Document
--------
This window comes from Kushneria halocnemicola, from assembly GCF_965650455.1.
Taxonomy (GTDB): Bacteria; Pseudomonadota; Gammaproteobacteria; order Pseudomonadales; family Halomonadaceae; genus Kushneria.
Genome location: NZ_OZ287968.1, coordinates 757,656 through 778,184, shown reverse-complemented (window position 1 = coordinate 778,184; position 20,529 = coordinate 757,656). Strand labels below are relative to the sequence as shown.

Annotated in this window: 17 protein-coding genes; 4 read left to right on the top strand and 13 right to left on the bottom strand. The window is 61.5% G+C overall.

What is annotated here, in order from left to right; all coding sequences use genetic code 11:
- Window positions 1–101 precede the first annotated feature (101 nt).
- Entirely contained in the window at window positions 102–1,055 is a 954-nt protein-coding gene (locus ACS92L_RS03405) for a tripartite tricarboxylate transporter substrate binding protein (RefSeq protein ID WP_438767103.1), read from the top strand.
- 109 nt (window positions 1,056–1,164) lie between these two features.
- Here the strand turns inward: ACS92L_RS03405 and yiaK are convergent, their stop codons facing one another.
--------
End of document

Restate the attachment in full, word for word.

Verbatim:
This window comes from Kushneria halocnemicola, from assembly GCF_965650455.1.
Taxonomy (GTDB): Bacteria; Pseudomonadota; Gammaproteobacteria; order Pseudomonadales; family Halomonadaceae; genus Kushneria.
Genome location: NZ_OZ287968.1, coordinates 757,656 through 778,184, shown reverse-complemented (window position 1 = coordinate 778,184; position 20,529 = coordinate 757,656). Strand labels below are relative to the sequence as shown.

Annotated in this window: 17 protein-coding genes; 4 read left to right on the top strand and 13 right to left on the bottom strand. The window is 61.5% G+C overall.

What is annotated here, in order from left to right; all coding sequences use genetic code 11:
- Window positions 1–101 precede the first annotated feature (101 nt).
- Entirely contained in the window at window positions 102–1,055 is a 954-nt protein-coding gene (locus ACS92L_RS03405) for a tripartite tricarboxylate transporter substrate binding protein (RefSeq protein ID WP_438767103.1), read from the top strand.
- 109 nt (window positions 1,056–1,164) lie between these two features.
- Here the strand turns inward: ACS92L_RS03405 and yiaK are convergent, their stop codons facing one another.